by Grant Carter
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Ann, Kelby and I are 15 hours out of Grand Rapids Michigan, half-way across Currituck Sound and one hour from downtown Avon. The Jeep is loaded with the required Hatteras toys: five windsurfers, eight sails, six masts, the ladies' mountain bikes, roller blades and, somewhere under Kelby’s pile of Barbie Dolls, my copy of Jimmy Buffett’s new book Where is Joe Merchant?
Approaching the end of the bridge I realize that I am beginning to lose it. Once again, Hatteras Fever is striking and striking hard. Ann recognizes the symptoms. She knows I won’t last much longer.
She’s right. I turn off the car radio. So much for the “Official Hurricane Channel of the Outer Banks.” I need a weather forecast without “easy listening beach music.”
By sheer coincidence, the battered Realistic Weather Radio just happens to be in the driver’s side map pocket. I extend the antenna, point it out the open window and turn the switch. I begin to feel my Hatteras Fever subsiding as I wait for the official marine forecast.
Welcome Back to the Outer Banks
Charlie Compher’s voice welcomes us back to the Outer Banks. Charlie, you see, is not just your every day weather announcer. He is the voice of the National Weather Service and he can make or break your day. Charlie is the voice who warned three years ago of Hurricane Lillie—she didn't arrive—and the big Northeaster that blew out the bridge—“Where were you when the ship hit the span?” And for those of us who get Hatteras Fever in the middle of winter, Charlie is the voice at the end of the telephone telling you to get your backside to the island fast—the wind is blowing 20 to 25 knots from the southwest and it’s 70 degrees!
But this morning the trusty weather radio has become the despised frustration box. Charlie’s forecast is plain awful—an optimistic 10-knot breeze from the west, the kind of wind that seasoned Hatteras windsurfers know won’t fly a wind sock.
Heading south toward Nag’s Head, Ann and I wrestle with two questions: why did we drive all night for this, and now what do we do? We really don’t want to answer the first question; we’ve been doing this drive for too many years with too many similar welcome back messages from Charlie. We should know better, shouldn’t we?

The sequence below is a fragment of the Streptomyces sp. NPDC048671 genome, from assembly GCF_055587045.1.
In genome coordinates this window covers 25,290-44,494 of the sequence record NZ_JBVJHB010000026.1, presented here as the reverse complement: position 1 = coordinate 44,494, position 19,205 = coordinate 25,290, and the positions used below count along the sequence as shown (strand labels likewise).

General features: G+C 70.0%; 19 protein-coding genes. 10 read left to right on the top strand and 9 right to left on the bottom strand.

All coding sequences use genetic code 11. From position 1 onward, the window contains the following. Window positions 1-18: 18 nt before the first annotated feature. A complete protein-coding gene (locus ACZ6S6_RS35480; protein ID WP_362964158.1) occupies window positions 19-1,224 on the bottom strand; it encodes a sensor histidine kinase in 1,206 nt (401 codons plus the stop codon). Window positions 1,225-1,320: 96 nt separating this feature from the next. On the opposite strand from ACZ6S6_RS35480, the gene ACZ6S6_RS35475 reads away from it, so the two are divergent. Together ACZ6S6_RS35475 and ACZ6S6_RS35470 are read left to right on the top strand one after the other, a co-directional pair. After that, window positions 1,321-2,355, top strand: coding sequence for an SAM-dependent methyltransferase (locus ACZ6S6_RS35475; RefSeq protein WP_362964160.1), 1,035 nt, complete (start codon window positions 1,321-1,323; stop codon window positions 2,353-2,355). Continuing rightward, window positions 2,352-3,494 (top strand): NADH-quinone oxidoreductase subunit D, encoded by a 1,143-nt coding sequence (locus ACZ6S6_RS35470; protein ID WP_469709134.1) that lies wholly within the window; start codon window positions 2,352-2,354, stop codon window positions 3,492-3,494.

We decide to answer the second question over breakfast at Stack’em High in Kitty Hawk. Great Spanish omelettes and pancakes. Kelby confirms the grits are as good as last year. Feeling somewhat energized, though far from refreshed, we agree on our windless day strategy: we’ll drive toward the end of Hatteras Island and visit friends and favorite spots. A sort of windless Hatteras Island travelogue.
Our next stop is Kitty Hawk Sports at Nags Head. The parking lot is nearly full with cars sporting out of state and Canadian license plates. Similar victims of Charlie's forecast I suspect. Keith Wood, the store manager, is maxxed out. He waves from the other side of the shop and returns to explaining the merits of a new sail to prospective customers. As usual I don't escape without buying some new hardware: a spreader bar which I know I won't need today.
If You Can’t Sail, Fly
By this time, Kelby has seen enough high aspect fins and carbon fiber masts. At 10 a.m. she wants an ice cream cone! And, she knows where to find the best ice cream on the Outer Banks—at How Sweet It Is. I catch up in time to help finish the cone. We buy a kite and briefly consider a hang gliding lesson—perfect conditions for learning, we’re told. If you can’t sail, you can always fly.
We drive past the Outlet Mall at Nags Head. Great bargains, especially if you are in the market for shoes or clothes. We’ll stop on the way home. However, it is October and there are less than 100 shopping days to Christmas. A short detour to Manteo and The Christmas Tree store. A fantastic selection of decorations for the holiday season. Kelby wants it all but settles for tree decorations.
All this Christmas spirit has made us thirsty. Fortunately, the Weeping Radish is located beside the Christmas shop. If you want a change from fried fish, hush puppies and grits, then the Weeping Radish may be the ticket. It features authentic German cuisine and its own brew-pub supervised by visiting brewmasters from Germany. The dinner menu looks superb but we’ve got places to go and people to see.
Where Is Barton Decker?